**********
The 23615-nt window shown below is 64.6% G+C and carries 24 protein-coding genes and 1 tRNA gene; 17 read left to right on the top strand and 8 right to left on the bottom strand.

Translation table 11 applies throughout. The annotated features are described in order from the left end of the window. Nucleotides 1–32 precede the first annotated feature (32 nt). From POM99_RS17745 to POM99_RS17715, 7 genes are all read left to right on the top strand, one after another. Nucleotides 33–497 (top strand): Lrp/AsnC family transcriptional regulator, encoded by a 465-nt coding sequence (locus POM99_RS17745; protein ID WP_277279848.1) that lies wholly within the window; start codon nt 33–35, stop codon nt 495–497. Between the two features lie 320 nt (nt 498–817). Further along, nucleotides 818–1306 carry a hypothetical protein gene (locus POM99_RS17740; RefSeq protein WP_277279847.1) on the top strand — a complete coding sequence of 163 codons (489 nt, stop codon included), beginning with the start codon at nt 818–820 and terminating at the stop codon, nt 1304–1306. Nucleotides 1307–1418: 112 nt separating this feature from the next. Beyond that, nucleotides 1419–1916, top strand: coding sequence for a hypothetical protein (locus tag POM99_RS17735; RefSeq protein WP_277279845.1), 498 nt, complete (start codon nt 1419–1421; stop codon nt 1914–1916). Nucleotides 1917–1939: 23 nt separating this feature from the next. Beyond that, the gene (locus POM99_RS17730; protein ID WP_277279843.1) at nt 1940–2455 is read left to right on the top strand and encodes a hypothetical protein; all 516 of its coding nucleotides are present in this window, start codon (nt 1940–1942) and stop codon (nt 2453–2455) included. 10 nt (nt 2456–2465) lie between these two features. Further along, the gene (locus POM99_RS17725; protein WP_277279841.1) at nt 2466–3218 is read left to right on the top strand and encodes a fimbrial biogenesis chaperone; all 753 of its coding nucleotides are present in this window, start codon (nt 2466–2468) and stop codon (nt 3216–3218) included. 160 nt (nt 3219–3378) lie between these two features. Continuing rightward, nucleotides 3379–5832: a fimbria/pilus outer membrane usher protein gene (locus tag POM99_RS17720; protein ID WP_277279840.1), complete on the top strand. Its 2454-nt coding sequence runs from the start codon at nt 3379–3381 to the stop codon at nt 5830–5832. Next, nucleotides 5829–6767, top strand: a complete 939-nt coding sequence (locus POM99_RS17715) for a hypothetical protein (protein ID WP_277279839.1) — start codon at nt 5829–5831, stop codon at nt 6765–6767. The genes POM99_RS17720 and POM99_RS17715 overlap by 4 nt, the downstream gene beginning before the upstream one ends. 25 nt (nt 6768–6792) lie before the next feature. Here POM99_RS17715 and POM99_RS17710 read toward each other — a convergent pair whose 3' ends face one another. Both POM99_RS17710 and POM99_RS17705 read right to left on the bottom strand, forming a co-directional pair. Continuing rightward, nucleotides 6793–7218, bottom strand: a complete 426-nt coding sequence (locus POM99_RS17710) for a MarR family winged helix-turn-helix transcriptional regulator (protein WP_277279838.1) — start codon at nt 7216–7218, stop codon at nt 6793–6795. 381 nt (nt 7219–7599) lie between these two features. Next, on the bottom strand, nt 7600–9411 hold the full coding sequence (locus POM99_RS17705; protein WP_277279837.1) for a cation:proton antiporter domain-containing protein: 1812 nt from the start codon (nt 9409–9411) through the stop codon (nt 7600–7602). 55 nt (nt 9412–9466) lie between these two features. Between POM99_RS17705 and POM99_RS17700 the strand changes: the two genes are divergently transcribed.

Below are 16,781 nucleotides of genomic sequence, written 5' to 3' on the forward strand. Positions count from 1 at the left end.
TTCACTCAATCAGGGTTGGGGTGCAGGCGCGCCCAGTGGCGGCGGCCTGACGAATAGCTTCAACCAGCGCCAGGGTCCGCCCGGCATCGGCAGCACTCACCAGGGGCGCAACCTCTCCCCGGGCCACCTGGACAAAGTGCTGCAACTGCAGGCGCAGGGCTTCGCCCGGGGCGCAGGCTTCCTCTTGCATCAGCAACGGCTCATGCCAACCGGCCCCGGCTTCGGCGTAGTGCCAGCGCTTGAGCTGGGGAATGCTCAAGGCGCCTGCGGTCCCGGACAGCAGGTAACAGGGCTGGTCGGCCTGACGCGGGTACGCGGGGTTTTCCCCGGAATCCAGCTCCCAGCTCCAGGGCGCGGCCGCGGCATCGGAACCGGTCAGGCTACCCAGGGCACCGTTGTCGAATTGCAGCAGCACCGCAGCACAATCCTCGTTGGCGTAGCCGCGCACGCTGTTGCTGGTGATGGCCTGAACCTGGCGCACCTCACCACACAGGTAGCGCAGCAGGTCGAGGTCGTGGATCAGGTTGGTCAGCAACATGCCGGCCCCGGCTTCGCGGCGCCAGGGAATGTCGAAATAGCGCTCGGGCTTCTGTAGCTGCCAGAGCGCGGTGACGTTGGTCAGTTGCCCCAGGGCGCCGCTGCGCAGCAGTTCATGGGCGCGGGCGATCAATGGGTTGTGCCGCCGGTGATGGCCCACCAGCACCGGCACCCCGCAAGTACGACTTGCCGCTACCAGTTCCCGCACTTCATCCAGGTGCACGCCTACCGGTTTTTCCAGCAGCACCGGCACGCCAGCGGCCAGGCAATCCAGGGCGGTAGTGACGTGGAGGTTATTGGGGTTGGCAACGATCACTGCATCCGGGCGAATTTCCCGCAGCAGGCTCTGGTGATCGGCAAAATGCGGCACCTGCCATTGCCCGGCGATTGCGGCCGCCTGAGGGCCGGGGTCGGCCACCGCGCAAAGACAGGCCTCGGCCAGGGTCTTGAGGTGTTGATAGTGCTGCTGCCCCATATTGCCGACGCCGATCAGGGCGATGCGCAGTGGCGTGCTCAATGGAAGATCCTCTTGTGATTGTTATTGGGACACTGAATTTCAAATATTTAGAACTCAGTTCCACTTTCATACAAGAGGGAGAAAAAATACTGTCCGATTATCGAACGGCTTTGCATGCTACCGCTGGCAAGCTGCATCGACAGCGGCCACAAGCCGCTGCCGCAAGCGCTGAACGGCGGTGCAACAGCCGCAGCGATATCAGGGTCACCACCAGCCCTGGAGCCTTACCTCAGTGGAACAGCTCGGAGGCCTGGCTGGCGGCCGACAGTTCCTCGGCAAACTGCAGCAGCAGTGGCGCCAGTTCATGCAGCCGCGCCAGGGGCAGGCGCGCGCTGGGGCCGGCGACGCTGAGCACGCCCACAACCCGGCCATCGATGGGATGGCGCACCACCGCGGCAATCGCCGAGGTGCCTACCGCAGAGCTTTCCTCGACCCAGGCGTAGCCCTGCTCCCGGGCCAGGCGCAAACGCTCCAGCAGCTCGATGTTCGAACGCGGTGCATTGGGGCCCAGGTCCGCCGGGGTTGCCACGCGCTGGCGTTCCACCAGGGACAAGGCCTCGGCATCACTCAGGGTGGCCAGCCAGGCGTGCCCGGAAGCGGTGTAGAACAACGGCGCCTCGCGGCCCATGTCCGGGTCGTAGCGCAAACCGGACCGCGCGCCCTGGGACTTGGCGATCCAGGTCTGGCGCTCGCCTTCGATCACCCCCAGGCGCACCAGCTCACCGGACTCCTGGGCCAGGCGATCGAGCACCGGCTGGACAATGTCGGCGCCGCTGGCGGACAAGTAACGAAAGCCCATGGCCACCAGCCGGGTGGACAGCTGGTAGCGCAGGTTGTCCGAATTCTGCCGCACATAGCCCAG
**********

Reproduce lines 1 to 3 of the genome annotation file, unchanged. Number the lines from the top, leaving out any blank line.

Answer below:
The 23615-nt window shown below is 64.6% G+C and carries 24 protein-coding genes and 1 tRNA gene; 17 read left to right on the top strand and 8 right to left on the bottom strand.

Translation table 11 applies throughout. The annotated features are described in order from the left end of the window. Nucleotides 1–32 precede the first annotated feature (32 nt). From POM99_RS17745 to POM99_RS17715, 7 genes are all read left to right on the top strand, one after another. Nucleotides 33–497 (top strand): Lrp/AsnC family transcriptional regulator, encoded by a 465-nt coding sequence (locus POM99_RS17745; protein ID WP_277279848.1) that lies wholly within the window; start codon nt 33–35, stop codon nt 495–497. Between the two features lie 320 nt (nt 498–817). Further along, nucleotides 818–1306 carry a hypothetical protein gene (locus POM99_RS17740; RefSeq protein WP_277279847.1) on the top strand — a complete coding sequence of 163 codons (489 nt, stop codon included), beginning with the start codon at nt 818–820 and terminating at the stop codon, nt 1304–1306. Nucleotides 1307–1418: 112 nt separating this feature from the next. Beyond that, nucleotides 1419–1916, top strand: coding sequence for a hypothetical protein (locus tag POM99_RS17735; RefSeq protein WP_277279845.1), 498 nt, complete (start codon nt 1419–1421; stop codon nt 1914–1916). Nucleotides 1917–1939: 23 nt separating this feature from the next. Beyond that, the gene (locus POM99_RS17730; protein ID WP_277279843.1) at nt 1940–2455 is read left to right on the top strand and encodes a hypothetical protein; all 516 of its coding nucleotides are present in this window, start codon (nt 1940–1942) and stop codon (nt 2453–2455) included. 10 nt (nt 2456–2465) lie between these two features. Further along, the gene (locus POM99_RS17725; protein WP_277279841.1) at nt 2466–3218 is read left to right on the top strand and encodes a fimbrial biogenesis chaperone; all 753 of its coding nucleotides are present in this window, start codon (nt 2466–2468) and stop codon (nt 3216–3218) included. 160 nt (nt 3219–3378) lie between these two features. Continuing rightward, nucleotides 3379–5832: a fimbria/pilus outer membrane usher protein gene (locus tag POM99_RS17720; protein ID WP_277279840.1), complete on the top strand. Its 2454-nt coding sequence runs from the start codon at nt 3379–3381 to the stop codon at nt 5830–5832. Next, nucleotides 5829–6767, top strand: a complete 939-nt coding sequence (locus POM99_RS17715) for a hypothetical protein (protein ID WP_277279839.1) — start codon at nt 5829–5831, stop codon at nt 6765–6767. The genes POM99_RS17720 and POM99_RS17715 overlap by 4 nt, the downstream gene beginning before the upstream one ends. 25 nt (nt 6768–6792) lie before the next feature. Here POM99_RS17715 and POM99_RS17710 read toward each other — a convergent pair whose 3' ends face one another. Both POM99_RS17710 and POM99_RS17705 read right to left on the bottom strand, forming a co-directional pair. Continuing rightward, nucleotides 6793–7218, bottom strand: a complete 426-nt coding sequence (locus POM99_RS17710) for a MarR family winged helix-turn-helix transcriptional regulator (protein WP_277279838.1) — start codon at nt 7216–7218, stop codon at nt 6793–6795. 381 nt (nt 7219–7599) lie between these two features. Next, on the bottom strand, nt 7600–9411 hold the full coding sequence (locus POM99_RS17705; protein WP_277279837.1) for a cation:proton antiporter domain-containing protein: 1812 nt from the start codon (nt 9409–9411) through the stop codon (nt 7600–7602). 55 nt (nt 9412–9466) lie between these two features. Between POM99_RS17705 and POM99_RS17700 the strand changes: the two genes are divergently transcribed.

Below are 16,781 nucleotides of genomic sequence, written 5' to 3' on the forward strand. Positions count from 1 at the left end.